Melanie L. Sturm: Elections and consequences
July 12, 2010
The upcoming midterm elections are among the most important in modern American history. They will be a referendum on what we want America to be. It is critical that Americans understand the Republicans’ and Democrats’ divergent visions for our country, and that we vote as informed citizens in November.
Republicans’ vision champions personal liberty, equality of opportunity, the right to pursue happiness (while risking failure) and limited government. Ultimately, what is at stake is our Founding Fathers’ vision of an America characterized by free enterprise, liberty and a non-coercive federal government.
The case for limited government is critical not only because it is the essential principle upon which America was founded, but because limited government helped make us the freest and most prosperous country in the world. Exclusively American and demanded by our Founding Fathers, limited self-government fostered a unique “American Character” typified by a strong work ethic, self-reliance, independence, productivity, creativity, entrepreneurialism, charity and personal responsibility.
The Founding Fathers’ vision, our “American Character,” is undermined by the advance of an expansionist government often led by unelected elites who seek to control more of our economy and, consequently, our lives. Thomas Jefferson was prescient when he warned, “The natural progress of things is for liberty to yield and for government to gain ground.”
Our Founding Fathers understood that the political philosophy of individual responsibility and limited government is not about protecting the rich. Policies based on this philosophy demonstrably promote prosperity for all citizens. As demographic data reveal, self-identified conservatives are so committed to lifting people out of poverty that they contribute and volunteer more than self-identified liberals.
One might assume that this commitment to giving is because Republicans are wealthier than Democrats. However, demographic data also reveal that the incomes of liberal households are 6 percent higher, on average, than those of conservative households. This doesn’t mean that Republicans have a monopoly on generosity, only that they’re not “takers.” Republicans are generous because they believe in the principle of individual (not government) responsibility for others.
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The corrosive effect of an intrusive and controlling government is evident in the “entitlement culture” and the belief, propagated by self-interested politicians, that government can bring us utopia (and someone else will pay for it). The danger of this trend is captured by the saying, “the bigger the government, the smaller the citizen,” and was the essential insight of John F. Kennedy who said in 1960, “Ask not what your country can do for you, but what you can do for your country.”
Since then, elected leaders of both parties have moved America in the opposite direction: quadrupling the size of the federal government; enacting new entitlements – the unfunded liability for which exceeds $109 trillion; and creating new bureaucracies that employ more government workers whose unions collude with politicians to provide wages and benefits that dwarf those in the private sector.
More than one-third of the $787 billion 2009 stimulus package (which passed before congressional representatives could read the legislation) funded unionized government jobs. Federal jobs are increasing by 10,000 per month while job growth in the private sector is negligible and the unemployment rate hovers around a 27 year high. Even more worrisome, total compensation (including benefits) for federal employees averages almost twice that of private sector employees.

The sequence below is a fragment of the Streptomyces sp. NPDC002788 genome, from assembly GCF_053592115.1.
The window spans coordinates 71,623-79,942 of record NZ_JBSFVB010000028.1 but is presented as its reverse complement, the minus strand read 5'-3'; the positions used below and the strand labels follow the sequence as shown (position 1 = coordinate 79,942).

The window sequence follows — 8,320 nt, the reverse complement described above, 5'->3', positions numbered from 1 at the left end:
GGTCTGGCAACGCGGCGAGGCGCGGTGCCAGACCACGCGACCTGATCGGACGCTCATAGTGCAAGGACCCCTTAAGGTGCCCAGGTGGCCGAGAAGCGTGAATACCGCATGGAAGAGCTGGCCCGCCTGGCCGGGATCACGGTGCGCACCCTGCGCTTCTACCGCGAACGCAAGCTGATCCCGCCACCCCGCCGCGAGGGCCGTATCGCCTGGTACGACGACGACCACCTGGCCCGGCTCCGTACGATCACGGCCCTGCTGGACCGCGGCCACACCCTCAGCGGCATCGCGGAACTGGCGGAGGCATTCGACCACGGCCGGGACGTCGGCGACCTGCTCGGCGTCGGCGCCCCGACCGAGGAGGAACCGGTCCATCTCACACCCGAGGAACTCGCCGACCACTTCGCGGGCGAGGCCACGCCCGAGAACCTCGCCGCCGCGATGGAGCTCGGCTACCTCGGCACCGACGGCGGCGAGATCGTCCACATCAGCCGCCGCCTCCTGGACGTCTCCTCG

As a consequence of rising governmental expenditures, the national debt has grown so enormous that Fed Chairman Bernanke warned of its “Greek proportions” and Adm. Mike Mullen, chairman of the Joint Chiefs, declared it to be the greatest threat to U.S. national security.
Finally, the case for limited government is clear when considering the unintended adverse consequences that result from government intervention, however well intentioned and politically successful the policy. Ultimately, these policies hurt those they are intended to help. Minimum wages create unemployment, welfare provokes dependency, bailouts lead to moral hazards (which lead to more bailouts). Furthermore, punitive income taxes reduce entrepreneurship, leading to fewer jobs created, less economic growth, less tax revenue and less charitable giving – to the detriment of all.
The paradox is that the government often intervenes to address problems that were created by ill-conceived (though politically popular) government policies. For example, when Nixon instituted price controls in 1972 to tame the inflation caused by Johnson’s “Guns and Butter” policies, he won widespread praise and a landslide election. But the resulting shortages, long lines at gas stations, and stagflation of the 1970s were far worse. In an attempt to address affordable housing challenges created in part by strict zoning laws, the Clinton administration introduced quotas and began to use Fannie Mae and Freddie Mac to stimulate loans to people with bad credit. As a result, the government helped precipitate the current economic crisis.
We hope we’ve stimulated consideration of the unintended adverse consequences of big government and are grateful to The Aspen Times for this pre-election forum. Ultimately, elections have consequences – a lesson Republicans have learned the hard way. Thankfully for America in 2010, consequences also have elections.
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